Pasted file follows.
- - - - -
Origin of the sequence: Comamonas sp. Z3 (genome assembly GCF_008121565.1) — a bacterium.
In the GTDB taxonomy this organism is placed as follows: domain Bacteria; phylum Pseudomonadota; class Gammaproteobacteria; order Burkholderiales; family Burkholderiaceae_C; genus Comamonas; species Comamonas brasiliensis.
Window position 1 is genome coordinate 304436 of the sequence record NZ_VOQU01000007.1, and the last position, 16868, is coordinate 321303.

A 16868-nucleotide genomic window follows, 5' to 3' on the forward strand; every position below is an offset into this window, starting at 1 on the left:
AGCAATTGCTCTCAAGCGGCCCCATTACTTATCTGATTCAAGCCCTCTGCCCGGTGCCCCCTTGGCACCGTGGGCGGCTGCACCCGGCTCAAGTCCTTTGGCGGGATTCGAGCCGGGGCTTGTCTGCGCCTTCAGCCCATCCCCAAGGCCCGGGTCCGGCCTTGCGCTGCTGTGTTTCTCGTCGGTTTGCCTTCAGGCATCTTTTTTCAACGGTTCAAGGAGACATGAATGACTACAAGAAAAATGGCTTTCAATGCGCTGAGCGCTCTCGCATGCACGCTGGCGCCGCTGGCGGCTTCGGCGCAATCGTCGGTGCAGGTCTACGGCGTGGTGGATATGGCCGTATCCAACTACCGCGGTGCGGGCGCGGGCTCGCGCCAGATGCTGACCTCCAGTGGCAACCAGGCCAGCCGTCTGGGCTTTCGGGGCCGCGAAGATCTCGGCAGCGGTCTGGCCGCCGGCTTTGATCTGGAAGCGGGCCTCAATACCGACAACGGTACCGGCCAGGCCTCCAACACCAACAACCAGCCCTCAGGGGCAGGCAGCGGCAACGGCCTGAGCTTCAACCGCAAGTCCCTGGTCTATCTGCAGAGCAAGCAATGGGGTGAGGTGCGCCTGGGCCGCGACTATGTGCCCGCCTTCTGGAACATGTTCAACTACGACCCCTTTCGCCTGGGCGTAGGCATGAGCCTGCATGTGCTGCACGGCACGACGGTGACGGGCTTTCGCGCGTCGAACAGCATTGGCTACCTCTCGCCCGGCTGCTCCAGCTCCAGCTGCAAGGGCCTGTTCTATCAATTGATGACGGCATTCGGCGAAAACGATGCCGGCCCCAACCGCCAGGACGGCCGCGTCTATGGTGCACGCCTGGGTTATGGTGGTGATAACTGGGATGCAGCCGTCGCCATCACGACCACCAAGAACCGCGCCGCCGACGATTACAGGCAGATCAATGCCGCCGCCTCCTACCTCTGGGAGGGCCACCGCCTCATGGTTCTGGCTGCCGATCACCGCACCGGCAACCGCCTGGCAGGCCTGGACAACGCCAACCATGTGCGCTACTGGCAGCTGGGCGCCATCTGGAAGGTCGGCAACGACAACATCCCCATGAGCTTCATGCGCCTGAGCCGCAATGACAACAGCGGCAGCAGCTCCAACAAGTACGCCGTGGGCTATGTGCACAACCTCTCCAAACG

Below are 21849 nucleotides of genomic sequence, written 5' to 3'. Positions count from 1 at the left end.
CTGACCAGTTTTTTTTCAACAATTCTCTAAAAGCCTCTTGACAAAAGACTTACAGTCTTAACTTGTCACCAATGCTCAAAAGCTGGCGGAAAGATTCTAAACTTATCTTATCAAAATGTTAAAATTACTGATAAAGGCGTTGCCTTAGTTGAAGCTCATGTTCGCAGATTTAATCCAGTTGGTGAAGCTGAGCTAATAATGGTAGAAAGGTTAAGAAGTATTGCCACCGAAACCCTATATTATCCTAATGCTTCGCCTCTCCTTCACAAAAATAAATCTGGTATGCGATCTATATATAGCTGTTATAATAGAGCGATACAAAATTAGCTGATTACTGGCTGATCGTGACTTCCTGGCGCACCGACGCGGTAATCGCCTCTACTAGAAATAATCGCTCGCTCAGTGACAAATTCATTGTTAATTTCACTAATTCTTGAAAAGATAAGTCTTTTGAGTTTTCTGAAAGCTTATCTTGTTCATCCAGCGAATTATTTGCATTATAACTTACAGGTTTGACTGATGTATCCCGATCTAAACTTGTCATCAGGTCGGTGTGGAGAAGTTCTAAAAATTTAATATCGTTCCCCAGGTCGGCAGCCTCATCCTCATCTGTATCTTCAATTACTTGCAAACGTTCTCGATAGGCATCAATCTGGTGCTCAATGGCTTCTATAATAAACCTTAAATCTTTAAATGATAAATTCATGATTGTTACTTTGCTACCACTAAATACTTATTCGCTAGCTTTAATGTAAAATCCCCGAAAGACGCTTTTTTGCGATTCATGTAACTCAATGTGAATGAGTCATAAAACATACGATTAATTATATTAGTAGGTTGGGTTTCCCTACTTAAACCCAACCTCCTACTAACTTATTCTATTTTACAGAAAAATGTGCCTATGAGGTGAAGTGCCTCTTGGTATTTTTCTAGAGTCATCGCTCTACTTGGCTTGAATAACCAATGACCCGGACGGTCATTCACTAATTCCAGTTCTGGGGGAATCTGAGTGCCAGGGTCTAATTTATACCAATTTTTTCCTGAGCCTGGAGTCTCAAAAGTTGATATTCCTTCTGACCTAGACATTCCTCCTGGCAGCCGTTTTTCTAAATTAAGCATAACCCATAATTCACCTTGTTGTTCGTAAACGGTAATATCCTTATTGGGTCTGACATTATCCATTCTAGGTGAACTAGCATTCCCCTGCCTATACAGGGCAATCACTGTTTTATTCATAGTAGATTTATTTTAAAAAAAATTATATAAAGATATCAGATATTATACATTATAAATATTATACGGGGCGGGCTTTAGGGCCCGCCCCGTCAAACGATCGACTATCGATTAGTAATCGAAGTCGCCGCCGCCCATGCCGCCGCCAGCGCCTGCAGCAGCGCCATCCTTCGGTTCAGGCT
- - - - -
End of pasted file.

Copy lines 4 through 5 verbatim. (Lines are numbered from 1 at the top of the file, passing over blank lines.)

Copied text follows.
A 16868-nucleotide genomic window follows, 5' to 3' on the forward strand; every position below is an offset into this window, starting at 1 on the left:
AGCAATTGCTCTCAAGCGGCCCCATTACTTATCTGATTCAAGCCCTCTGCCCGGTGCCCCCTTGGCACCGTGGGCGGCTGCACCCGGCTCAAGTCCTTTGGCGGGATTCGAGCCGGGGCTTGTCTGCGCCTTCAGCCCATCCCCAAGGCCCGGGTCCGGCCTTGCGCTGCTGTGTTTCTCGTCGGTTTGCCTTCAGGCATCTTTTTTCAACGGTTCAAGGAGACATGAATGACTACAAGAAAAATGGCTTTCAATGCGCTGAGCGCTCTCGCATGCACGCTGGCGCCGCTGGCGGCTTCGGCGCAATCGTCGGTGCAGGTCTACGGCGTGGTGGATATGGCCGTATCCAACTACCGCGGTGCGGGCGCGGGCTCGCGCCAGATGCTGACCTCCAGTGGCAACCAGGCCAGCCGTCTGGGCTTTCGGGGCCGCGAAGATCTCGGCAGCGGTCTGGCCGCCGGCTTTGATCTGGAAGCGGGCCTCAATACCGACAACGGTACCGGCCAGGCCTCCAACACCAACAACCAGCCCTCAGGGGCAGGCAGCGGCAACGGCCTGAGCTTCAACCGCAAGTCCCTGGTCTATCTGCAGAGCAAGCAATGGGGTGAGGTGCGCCTGGGCCGCGACTATGTGCCCGCCTTCTGGAACATGTTCAACTACGACCCCTTTCGCCTGGGCGTAGGCATGAGCCTGCATGTGCTGCACGGCACGACGGTGACGGGCTTTCGCGCGTCGAACAGCATTGGCTACCTCTCGCCCGGCTGCTCCAGCTCCAGCTGCAAGGGCCTGTTCTATCAATTGATGACGGCATTCGGCGAAAACGATGCCGGCCCCAACCGCCAGGACGGCCGCGTCTATGGTGCACGCCTGGGTTATGGTGGTGATAACTGGGATGCAGCCGTCGCCATCACGACCACCAAGAACCGCGCCGCCGACGATTACAGGCAGATCAATGCCGCCGCCTCCTACCTCTGGGAGGGCCACCGCCTCATGGTTCTGGCTGCCGATCACCGCACCGGCAACCGCCTGGCAGGCCTGGACAACGCCAACCATGTGCGCTACTGGCAGCTGGGCGCCATCTGGAAGGTCGGCAACGACAACATCCCCATGAGCTTCATGCGCCTGAGCCGCAATGACAACAGCGGCAGCAGCTCCAACAAGTACGCCGTGGGCTATGTGCACAACCTCTCCAAACG